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  • Friday, November 26, 2004


    War Profiteering in Iraq

    This is something others have written about but it's worth mentioning again (and again). An excellent place to start is the Disinfopedia entry on war profiteering. It details some of the many problems with the "reconstruction" efforts in Iraq and the astoundingly low amount of money and resources that actually get to the Iraqi people. It seems to me a fairly obvious economic principle that each layer of intermediary between the disbursement of money and the end use of the money will require maintainance and "administrative" fees. The prevalence of no-bid contracts and the sometimes several layers deep of subcontractors is a recipe for bleeding funds into the companies on its way down. In retail operations, the standard markup of items for sale to consumers is between 50 and 100%. Apply this rule of thumb to money going to Iraq rebuilding and it doesn't take long to whittle the flow to a trickle at the end. Add to this fairly well documented instances of unbelievable waste and it's no surprise there are big problems. This is from CorpWatch:

    In testimony submitted to members of Congress, one truck driver explained in detail how taxpayers were billed for empty trucks driven up and down Iraq and how $85,000 vehicles were abandoned for lack of spare tires. A labor foreman said dozens of workers were told to "look busy" while doing virtually no work for salaries of $80,000 a year. An auditor related how the company was spending an average of $100 for every single bag of laundry and $10,000 a month for company employees to stay in five-star hotels.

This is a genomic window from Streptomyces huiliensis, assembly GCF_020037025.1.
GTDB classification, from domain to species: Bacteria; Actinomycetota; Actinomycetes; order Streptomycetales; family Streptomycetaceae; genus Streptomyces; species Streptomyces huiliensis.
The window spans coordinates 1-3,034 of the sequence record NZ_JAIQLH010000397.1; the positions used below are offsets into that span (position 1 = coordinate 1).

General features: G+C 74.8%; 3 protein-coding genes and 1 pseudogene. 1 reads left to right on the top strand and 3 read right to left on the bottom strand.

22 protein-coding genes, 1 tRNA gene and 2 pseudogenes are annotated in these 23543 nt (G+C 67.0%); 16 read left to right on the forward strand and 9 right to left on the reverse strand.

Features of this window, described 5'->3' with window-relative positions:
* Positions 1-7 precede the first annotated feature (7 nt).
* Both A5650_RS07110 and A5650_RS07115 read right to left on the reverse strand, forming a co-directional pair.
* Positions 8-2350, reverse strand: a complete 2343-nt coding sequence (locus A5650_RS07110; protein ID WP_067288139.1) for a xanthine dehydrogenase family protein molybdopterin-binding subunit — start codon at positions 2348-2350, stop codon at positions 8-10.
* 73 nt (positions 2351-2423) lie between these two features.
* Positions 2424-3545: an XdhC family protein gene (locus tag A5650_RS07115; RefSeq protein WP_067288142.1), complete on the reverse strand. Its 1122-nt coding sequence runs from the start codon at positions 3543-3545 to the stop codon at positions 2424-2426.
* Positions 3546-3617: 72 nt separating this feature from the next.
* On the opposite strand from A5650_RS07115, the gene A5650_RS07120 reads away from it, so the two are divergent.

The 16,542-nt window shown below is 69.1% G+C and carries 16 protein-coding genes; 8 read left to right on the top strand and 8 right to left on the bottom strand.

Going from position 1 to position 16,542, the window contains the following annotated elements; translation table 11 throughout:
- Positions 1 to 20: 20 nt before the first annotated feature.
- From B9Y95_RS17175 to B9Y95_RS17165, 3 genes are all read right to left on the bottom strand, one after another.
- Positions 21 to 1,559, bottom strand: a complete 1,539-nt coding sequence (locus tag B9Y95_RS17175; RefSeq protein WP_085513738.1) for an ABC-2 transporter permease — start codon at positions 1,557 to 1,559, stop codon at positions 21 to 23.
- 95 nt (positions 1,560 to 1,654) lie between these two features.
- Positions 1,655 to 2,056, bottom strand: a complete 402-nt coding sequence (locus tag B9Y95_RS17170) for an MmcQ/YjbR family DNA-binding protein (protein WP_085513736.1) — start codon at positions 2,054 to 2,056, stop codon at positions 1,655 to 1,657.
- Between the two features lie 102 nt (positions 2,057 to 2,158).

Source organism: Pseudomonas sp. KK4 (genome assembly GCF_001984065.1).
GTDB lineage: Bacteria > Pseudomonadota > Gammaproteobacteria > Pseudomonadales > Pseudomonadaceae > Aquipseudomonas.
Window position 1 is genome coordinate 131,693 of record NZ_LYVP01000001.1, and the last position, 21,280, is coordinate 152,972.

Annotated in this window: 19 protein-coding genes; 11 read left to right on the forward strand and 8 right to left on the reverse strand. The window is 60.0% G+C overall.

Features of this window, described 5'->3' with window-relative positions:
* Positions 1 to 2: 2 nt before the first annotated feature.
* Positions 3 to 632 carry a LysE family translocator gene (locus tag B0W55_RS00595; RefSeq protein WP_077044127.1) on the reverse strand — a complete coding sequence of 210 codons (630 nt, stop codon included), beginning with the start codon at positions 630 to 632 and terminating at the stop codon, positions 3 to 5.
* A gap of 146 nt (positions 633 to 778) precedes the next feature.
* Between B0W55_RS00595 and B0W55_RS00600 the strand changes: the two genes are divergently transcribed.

And this is from the Disinfopedia entry on war profiteering:
    An "investigative team spent three weeks in Iraq visiting project sites, analyzing contracts, and interviewing dozens of administrators, contract workers, and U.S. officials. Among the findings:

    Despite over eight months of work and billions of dollars spent, key pieces of Iraq’s infrastructure – power plants, telephone exchanges, and sewage and sanitation systems – have either not been repaired, or have been fixed so poorly that they don’t function.

    San Francisco-based Bechtel has been given tens of millions to repair Iraq’s schools. Yet many haven’t been touched, and several schools that Bechtel claims to have repaired are in shambles. One 'repaired' school was overflowing with unflushed sewage; a teacher at the school also reported that 'the American contractors took away our Japanese fans and replaced them with Syrian fans that don’t work' – billing the U.S. government for the work.

    Inflated overhead costs and a byzantine maze of sub-contracts have left little money for the everyday workers carrying out projects. In one contract for police operations, Iraqi guards received only 10% of the money allotted for their salaries; Indian cooks for Halliburton subsidiary Kellogg Brown and Root reported making just three dollars a day.

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